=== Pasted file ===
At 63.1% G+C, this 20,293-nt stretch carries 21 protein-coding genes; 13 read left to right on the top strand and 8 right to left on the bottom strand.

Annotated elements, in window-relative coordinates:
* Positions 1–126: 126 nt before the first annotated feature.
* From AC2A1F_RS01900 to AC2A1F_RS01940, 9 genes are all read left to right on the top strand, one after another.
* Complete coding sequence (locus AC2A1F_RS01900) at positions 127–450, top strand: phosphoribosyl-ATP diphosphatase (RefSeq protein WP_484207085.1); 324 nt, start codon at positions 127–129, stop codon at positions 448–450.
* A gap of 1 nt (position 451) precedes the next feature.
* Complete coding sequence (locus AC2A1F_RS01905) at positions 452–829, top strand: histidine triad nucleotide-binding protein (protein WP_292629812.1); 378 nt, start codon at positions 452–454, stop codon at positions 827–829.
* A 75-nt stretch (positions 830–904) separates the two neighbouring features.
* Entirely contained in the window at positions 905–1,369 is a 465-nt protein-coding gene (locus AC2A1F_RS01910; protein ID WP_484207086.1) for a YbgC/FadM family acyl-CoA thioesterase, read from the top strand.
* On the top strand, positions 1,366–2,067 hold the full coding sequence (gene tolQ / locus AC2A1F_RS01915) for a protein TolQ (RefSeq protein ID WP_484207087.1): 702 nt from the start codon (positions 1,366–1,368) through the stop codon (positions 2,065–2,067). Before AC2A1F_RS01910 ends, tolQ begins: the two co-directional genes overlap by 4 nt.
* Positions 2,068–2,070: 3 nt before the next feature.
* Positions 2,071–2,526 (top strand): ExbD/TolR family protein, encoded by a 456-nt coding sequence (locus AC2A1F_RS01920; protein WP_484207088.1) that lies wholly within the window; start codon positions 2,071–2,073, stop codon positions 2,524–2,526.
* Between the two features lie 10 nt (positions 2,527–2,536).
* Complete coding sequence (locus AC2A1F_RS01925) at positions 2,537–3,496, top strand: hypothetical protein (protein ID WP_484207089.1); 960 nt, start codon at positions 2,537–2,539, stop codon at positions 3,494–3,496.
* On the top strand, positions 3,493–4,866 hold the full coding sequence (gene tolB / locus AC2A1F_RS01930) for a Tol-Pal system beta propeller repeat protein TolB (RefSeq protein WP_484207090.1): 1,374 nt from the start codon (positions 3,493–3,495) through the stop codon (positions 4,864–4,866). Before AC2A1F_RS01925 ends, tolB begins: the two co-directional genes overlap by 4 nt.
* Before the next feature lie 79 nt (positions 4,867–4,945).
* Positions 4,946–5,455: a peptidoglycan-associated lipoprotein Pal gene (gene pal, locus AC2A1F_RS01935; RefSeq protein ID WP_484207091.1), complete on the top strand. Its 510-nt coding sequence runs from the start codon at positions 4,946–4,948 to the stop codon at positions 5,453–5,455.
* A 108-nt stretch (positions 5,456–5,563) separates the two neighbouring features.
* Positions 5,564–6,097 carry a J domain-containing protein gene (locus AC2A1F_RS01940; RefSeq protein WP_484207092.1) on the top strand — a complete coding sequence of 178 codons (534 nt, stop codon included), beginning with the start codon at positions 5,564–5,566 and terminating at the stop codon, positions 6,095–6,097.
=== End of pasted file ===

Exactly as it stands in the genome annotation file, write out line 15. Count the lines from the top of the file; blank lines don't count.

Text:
* On the top strand, positions 3,493–4,866 hold the full coding sequence (gene tolB / locus AC2A1F_RS01930) for a Tol-Pal system beta propeller repeat protein TolB (RefSeq protein WP_484207090.1): 1,374 nt from the start codon (positions 3,493–3,495) through the stop codon (positions 4,864–4,866). Before AC2A1F_RS01925 ends, tolB begins: the two co-directional genes overlap by 4 nt.